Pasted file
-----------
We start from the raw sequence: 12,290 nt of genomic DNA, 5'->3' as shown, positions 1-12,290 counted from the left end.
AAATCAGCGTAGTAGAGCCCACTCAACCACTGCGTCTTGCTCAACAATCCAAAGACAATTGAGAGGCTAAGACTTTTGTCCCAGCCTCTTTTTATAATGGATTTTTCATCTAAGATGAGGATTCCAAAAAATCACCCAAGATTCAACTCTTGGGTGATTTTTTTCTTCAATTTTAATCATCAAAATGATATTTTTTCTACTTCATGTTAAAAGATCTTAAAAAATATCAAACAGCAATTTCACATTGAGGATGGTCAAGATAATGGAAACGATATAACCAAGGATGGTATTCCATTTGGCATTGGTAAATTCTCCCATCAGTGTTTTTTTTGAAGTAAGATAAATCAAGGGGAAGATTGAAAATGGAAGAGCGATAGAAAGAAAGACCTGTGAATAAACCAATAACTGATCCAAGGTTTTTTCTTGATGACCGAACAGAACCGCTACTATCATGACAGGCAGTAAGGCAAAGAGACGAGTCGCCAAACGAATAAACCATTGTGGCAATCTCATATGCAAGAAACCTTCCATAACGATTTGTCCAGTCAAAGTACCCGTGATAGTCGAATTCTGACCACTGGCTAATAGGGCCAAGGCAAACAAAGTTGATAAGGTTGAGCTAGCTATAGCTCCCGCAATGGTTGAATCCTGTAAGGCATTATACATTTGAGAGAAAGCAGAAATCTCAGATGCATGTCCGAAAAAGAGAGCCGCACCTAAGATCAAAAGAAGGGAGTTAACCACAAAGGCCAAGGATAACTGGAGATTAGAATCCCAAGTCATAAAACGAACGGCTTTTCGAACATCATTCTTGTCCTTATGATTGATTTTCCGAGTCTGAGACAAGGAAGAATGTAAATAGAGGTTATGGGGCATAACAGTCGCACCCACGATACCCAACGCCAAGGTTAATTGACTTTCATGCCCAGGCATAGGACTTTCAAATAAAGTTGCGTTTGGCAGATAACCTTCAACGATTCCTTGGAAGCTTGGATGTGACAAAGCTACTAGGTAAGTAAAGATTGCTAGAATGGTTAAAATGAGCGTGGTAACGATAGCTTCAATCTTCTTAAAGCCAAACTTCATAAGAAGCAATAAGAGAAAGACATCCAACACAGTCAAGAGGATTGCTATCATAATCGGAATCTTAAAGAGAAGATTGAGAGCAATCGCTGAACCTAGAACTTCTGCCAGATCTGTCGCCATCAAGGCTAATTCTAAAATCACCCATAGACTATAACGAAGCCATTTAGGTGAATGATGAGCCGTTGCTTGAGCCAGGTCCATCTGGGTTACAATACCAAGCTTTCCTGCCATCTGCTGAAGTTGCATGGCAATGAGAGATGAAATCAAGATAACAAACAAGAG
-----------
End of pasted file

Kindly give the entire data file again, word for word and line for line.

We start from the raw sequence: 12,290 nt of genomic DNA, 5'->3' as shown, positions 1-12,290 counted from the left end.
AAATCAGCGTAGTAGAGCCCACTCAACCACTGCGTCTTGCTCAACAATCCAAAGACAATTGAGAGGCTAAGACTTTTGTCCCAGCCTCTTTTTATAATGGATTTTTCATCTAAGATGAGGATTCCAAAAAATCACCCAAGATTCAACTCTTGGGTGATTTTTTTCTTCAATTTTAATCATCAAAATGATATTTTTTCTACTTCATGTTAAAAGATCTTAAAAAATATCAAACAGCAATTTCACATTGAGGATGGTCAAGATAATGGAAACGATATAACCAAGGATGGTATTCCATTTGGCATTGGTAAATTCTCCCATCAGTGTTTTTTTTGAAGTAAGATAAATCAAGGGGAAGATTGAAAATGGAAGAGCGATAGAAAGAAAGACCTGTGAATAAACCAATAACTGATCCAAGGTTTTTTCTTGATGACCGAACAGAACCGCTACTATCATGACAGGCAGTAAGGCAAAGAGACGAGTCGCCAAACGAATAAACCATTGTGGCAATCTCATATGCAAGAAACCTTCCATAACGATTTGTCCAGTCAAAGTACCCGTGATAGTCGAATTCTGACCACTGGCTAATAGGGCCAAGGCAAACAAAGTTGATAAGGTTGAGCTAGCTATAGCTCCCGCAATGGTTGAATCCTGTAAGGCATTATACATTTGAGAGAAAGCAGAAATCTCAGATGCATGTCCGAAAAAGAGAGCCGCACCTAAGATCAAAAGAAGGGAGTTAACCACAAAGGCCAAGGATAACTGGAGATTAGAATCCCAAGTCATAAAACGAACGGCTTTTCGAACATCATTCTTGTCCTTATGATTGATTTTCCGAGTCTGAGACAAGGAAGAATGTAAATAGAGGTTATGGGGCATAACAGTCGCACCCACGATACCCAACGCCAAGGTTAATTGACTTTCATGCCCAGGCATAGGACTTTCAAATAAAGTTGCGTTTGGCAGATAACCTTCAACGATTCCTTGGAAGCTTGGATGTGACAAAGCTACTAGGTAAGTAAAGATTGCTAGAATGGTTAAAATGAGCGTGGTAACGATAGCTTCAATCTTCTTAAAGCCAAACTTCATAAGAAGCAATAAGAGAAAGACATCCAACACAGTCAAGAGGATTGCTATCATAATCGGAATCTTAAAGAGAAGATTGAGAGCAATCGCTGAACCTAGAACTTCTGCCAGATCTGTCGCCATCAAGGCTAATTCTAAAATCACCCATAGACTATAACGAAGCCATTTAGGTGAATGATGAGCCGTTGCTTGAGCCAGGTCCATCTGGGTTACAATACCAAGCTTTCCTGCCATCTGCTGAAGTTGCATGGCAATGAGAGATGAAATCAAGATAACAAACAAGAG